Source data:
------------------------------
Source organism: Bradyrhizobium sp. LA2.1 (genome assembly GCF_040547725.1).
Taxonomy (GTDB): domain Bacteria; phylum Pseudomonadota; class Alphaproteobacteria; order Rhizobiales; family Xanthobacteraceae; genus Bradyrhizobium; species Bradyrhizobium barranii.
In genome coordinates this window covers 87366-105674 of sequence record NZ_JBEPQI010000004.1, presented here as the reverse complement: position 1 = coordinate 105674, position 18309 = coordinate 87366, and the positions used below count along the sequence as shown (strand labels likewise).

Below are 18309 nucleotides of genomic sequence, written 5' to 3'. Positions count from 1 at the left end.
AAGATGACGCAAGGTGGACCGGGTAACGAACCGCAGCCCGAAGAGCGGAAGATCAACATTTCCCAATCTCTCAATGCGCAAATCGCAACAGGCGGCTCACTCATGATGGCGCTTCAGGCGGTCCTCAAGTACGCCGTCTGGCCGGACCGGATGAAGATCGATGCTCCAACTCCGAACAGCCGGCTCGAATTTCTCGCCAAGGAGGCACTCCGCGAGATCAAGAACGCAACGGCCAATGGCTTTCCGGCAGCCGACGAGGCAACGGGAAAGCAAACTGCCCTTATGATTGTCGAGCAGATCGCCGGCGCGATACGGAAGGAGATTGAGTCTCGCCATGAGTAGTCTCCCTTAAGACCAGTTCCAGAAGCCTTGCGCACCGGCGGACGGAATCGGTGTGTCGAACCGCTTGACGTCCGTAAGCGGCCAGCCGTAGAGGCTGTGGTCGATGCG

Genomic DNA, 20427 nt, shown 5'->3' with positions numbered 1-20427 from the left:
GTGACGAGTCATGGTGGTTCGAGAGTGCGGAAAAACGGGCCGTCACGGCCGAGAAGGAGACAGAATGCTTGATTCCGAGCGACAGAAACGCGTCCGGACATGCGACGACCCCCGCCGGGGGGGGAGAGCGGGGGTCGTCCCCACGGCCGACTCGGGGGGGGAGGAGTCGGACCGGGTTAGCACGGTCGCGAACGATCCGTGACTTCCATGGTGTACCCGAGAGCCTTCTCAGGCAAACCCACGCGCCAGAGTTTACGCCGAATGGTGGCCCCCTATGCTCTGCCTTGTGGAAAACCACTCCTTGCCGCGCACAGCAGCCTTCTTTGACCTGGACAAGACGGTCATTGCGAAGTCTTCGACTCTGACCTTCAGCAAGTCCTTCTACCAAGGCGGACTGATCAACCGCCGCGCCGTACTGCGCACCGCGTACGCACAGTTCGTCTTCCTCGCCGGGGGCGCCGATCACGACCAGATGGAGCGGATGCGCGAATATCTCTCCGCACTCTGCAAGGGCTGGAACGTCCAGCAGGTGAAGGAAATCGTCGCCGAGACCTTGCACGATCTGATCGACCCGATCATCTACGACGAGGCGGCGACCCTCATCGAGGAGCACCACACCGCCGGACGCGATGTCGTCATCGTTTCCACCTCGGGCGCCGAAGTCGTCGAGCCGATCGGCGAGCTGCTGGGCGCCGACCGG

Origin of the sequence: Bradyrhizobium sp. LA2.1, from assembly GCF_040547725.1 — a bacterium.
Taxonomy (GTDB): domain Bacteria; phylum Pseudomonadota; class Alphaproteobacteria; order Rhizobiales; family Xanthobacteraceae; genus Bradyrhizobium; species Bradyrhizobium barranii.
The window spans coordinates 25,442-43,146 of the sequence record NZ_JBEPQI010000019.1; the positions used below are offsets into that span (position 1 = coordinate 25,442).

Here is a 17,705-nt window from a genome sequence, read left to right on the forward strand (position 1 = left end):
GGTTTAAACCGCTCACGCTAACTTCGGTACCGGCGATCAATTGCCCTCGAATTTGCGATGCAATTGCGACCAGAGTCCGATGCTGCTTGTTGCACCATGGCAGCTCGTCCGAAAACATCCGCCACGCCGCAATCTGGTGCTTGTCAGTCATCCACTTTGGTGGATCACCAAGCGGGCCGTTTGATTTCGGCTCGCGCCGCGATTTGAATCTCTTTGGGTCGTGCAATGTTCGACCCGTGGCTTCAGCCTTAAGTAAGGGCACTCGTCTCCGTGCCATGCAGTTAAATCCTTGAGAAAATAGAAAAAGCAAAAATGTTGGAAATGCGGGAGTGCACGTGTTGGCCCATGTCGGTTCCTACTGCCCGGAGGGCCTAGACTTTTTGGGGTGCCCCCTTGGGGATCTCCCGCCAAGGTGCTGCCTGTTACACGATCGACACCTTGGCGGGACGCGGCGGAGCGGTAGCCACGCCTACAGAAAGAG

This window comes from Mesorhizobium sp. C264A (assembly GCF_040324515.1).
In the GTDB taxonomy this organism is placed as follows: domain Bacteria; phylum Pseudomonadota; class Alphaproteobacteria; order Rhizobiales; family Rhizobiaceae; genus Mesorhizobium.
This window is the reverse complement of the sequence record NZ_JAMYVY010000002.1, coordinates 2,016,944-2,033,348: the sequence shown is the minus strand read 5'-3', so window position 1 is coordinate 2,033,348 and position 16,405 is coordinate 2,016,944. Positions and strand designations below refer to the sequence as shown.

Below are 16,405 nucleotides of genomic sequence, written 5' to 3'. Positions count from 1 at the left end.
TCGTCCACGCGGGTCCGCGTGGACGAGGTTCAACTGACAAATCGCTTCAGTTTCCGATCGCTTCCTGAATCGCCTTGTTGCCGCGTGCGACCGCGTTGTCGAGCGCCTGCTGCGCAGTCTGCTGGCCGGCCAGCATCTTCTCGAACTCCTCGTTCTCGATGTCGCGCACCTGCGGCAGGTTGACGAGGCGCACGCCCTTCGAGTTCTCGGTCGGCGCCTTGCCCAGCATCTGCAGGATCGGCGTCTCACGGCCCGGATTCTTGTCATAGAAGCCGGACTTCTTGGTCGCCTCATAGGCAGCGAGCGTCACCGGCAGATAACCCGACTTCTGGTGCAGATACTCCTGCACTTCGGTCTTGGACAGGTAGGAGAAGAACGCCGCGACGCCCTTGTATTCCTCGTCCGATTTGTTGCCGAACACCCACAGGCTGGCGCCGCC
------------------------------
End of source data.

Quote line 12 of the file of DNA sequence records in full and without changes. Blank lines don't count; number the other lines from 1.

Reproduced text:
GGTTTAAACCGCTCACGCTAACTTCGGTACCGGCGATCAATTGCCCTCGAATTTGCGATGCAATTGCGACCAGAGTCCGATGCTGCTTGTTGCACCATGGCAGCTCGTCCGAAAACATCCGCCACGCCGCAATCTGGTGCTTGTCAGTCATCCACTTTGGTGGATCACCAAGCGGGCCGTTTGATTTCGGCTCGCGCCGCGATTTGAATCTCTTTGGGTCGTGCAATGTTCGACCCGTGGCTTCAGCCTTAAGTAAGGGCACTCGTCTCCGTGCCATGCAGTTAAATCCTTGAGAAAATAGAAAAAGCAAAAATGTTGGAAATGCGGGAGTGCACGTGTTGGCCCATGTCGGTTCCTACTGCCCGGAGGGCCTAGACTTTTTGGGGTGCCCCCTTGGGGATCTCCCGCCAAGGTGCTGCCTGTTACACGATCGACACCTTGGCGGGACGCGGCGGAGCGGTAGCCACGCCTACAGAAAGAG